Peter H. Argersinger is Professor of History at Southern Illinois University, where he was named Outstanding Scholar by the College of Liberal Arts. He received his B.A. from the University of Kansas and his M.A. and Ph.D. from the University of Wisconsin. He has been a Fellow of the Woodrow Wilson International Center for Scholars in Washington, D.C., and he has received fellowships, grants, and awards from the National Endowment for the Humanities, the American Historical Association, the Organization of American Historians, the Massachusetts Historical Society, and other organizations. Among his books on American political and rural history are Populism and Politics (1974), Structure, Process, and Party (1992), and The Limits of Agrarian Radicalism (1995). His most recent book, integrating legal and political history, is Representation and Inequality in Late Nineteenth-Century America: The Politics of Apportionment (2012). His current research focuses on the political crisis of the 1890s.
William L. Barney is Professor of History at the University of North Carolina at Chapel Hill. A native of Pennsylvania, he received his B.A. from Cornell University and his M.A. and Ph.D. from Columbia University. He has published extensively on nineteenth-century U.S. history and has a particular interest in the Old South and the coming of the Civil War. Among his publications are The Road to Secession (1972), The Secessionist Impulse (1974), Flawed Victory (1975), The Passage of the Republic (1987), Battleground for the Union (1989), and The Making of a Confederate: Walter Lenoir’s Civil War (1997). He is currently finishing an edited collection of essays on nineteenth-century America and a book on the Civil War. Most recently, he has edited A Companion to 19th-Century America (2001) and finished The Civil War and Reconstruction: A Student Companion (2001).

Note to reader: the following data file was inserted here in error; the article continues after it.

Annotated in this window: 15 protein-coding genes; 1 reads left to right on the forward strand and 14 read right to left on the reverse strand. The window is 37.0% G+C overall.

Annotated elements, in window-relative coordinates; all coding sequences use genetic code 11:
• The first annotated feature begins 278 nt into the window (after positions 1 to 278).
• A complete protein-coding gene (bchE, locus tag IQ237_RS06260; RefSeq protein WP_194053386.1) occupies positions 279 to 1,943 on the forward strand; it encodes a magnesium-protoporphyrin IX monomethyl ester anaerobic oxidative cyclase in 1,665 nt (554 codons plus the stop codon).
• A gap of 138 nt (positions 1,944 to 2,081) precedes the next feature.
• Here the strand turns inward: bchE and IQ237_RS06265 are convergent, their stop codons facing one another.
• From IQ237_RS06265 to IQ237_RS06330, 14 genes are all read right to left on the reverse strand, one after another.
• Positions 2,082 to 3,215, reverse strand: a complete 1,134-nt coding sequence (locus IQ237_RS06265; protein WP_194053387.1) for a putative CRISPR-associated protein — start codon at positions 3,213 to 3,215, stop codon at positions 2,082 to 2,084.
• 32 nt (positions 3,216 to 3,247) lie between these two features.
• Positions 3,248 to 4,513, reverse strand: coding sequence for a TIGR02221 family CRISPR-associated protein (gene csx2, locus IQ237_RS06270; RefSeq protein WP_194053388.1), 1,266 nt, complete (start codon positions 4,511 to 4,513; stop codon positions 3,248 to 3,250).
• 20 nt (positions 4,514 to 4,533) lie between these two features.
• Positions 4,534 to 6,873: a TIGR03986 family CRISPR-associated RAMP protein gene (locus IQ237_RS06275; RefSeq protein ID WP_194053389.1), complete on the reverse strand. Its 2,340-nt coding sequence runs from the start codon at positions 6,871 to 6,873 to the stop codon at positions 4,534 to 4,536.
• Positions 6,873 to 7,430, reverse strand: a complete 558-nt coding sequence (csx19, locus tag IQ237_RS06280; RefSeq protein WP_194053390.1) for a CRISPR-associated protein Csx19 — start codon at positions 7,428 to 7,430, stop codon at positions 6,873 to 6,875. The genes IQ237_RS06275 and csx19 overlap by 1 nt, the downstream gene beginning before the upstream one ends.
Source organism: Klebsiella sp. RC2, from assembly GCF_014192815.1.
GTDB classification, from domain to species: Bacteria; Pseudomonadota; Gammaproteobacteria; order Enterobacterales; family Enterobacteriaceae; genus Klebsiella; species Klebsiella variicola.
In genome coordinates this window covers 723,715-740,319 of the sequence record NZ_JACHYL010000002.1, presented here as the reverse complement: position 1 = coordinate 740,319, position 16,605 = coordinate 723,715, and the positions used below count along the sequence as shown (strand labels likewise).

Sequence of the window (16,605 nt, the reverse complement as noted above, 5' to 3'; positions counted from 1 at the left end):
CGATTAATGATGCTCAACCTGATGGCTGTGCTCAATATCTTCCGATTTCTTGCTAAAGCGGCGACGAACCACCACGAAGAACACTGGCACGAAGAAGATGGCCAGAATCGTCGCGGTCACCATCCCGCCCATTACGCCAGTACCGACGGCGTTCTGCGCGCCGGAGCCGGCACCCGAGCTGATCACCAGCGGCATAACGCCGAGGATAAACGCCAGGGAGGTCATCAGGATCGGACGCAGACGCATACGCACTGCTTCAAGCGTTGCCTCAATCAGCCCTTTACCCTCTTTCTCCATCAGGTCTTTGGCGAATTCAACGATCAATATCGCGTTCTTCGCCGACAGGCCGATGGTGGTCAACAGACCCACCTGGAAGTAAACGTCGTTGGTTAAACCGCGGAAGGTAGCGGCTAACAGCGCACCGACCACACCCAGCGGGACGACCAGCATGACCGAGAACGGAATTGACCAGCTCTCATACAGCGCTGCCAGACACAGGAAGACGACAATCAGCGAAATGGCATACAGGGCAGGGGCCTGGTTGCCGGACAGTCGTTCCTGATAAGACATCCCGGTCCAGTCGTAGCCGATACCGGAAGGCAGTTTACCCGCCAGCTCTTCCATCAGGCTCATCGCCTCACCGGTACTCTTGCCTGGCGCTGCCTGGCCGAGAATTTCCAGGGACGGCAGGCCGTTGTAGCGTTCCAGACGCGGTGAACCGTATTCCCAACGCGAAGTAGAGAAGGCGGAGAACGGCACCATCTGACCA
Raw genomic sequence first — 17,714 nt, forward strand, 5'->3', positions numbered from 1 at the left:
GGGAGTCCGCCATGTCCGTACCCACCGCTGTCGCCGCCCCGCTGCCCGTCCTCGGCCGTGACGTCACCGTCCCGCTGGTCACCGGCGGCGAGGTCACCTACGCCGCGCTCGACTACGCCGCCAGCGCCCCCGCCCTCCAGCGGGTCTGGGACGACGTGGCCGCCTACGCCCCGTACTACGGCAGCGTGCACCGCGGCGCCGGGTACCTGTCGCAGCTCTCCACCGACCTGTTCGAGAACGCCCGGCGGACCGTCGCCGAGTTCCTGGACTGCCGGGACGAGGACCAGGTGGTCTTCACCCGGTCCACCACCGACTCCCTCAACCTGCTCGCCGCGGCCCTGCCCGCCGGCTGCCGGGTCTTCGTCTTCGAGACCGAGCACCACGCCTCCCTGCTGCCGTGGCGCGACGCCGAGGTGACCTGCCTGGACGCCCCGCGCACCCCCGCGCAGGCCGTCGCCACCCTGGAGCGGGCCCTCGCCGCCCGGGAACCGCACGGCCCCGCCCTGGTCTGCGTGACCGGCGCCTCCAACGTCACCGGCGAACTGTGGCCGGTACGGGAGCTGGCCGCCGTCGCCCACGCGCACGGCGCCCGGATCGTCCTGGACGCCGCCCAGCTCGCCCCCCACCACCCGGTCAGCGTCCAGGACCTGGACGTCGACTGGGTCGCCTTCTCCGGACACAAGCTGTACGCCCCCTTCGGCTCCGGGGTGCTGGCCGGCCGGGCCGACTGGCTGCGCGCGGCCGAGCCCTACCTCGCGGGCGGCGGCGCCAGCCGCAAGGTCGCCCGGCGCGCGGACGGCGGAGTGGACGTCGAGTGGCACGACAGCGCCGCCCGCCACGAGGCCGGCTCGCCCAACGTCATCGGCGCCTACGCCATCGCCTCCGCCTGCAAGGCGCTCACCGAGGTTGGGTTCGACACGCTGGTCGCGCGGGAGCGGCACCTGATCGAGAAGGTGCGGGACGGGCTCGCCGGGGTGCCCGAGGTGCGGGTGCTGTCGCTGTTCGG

Table of Contents
1. Worlds Apart 2. Transplantation and Adaptation, 1600–1685 3. A Meeting of Cultures 4. English Colonies in an Age of Empire, 1660s–1763 5. Imperial Breakdown, 1763–1774 6. The War for Independence, 1774–1783 7. The First Republic, 1776–1789 8. A New Republic and the Rise of Parties, 1789–1800 9. The Triumph and Collapse of Jeffersonian Republicanism, 1800–1824 10. The Jacksonian Era, 1824–1845 11. Slavery and the Old South, 1800–1860 12. The Market Revolution and Social Reform, 1815–1850 13. The Way West, 1815–1850 14. The Politics of Sectionalism, 1846–1861 15. Battle Cries and Freedom Songs: The Civil War, 1861–1865 16. Reconstruction, 1865–1877 17. A New South: Economic Progress and Social Tradition, 1877–1900 18. Industry, Immigrants, and Cities, 1870–1900 19. Transforming the West, 1865–1890 20. Politics and Government, 1877–1900 21. The Progressive Era, 1900–1917 22. Creating an Empire, 1865–1917 23. America and the Great War, 1914–1920 24. Toward a Modern America: The 1920s 25. The Great Depression and the New Deal, 1929–1939 26. World War II, 1939–1945 27. The Cold War at Home and Abroad, 1946–1952 28. The Confident Years, 1953–1964 29. Shaken to the Roots, 1965–1980 30. The Reagan Revolution and a Changing World, 1981–1992 31. Complacency, Crisis, and Global Reengagement, 1993–2015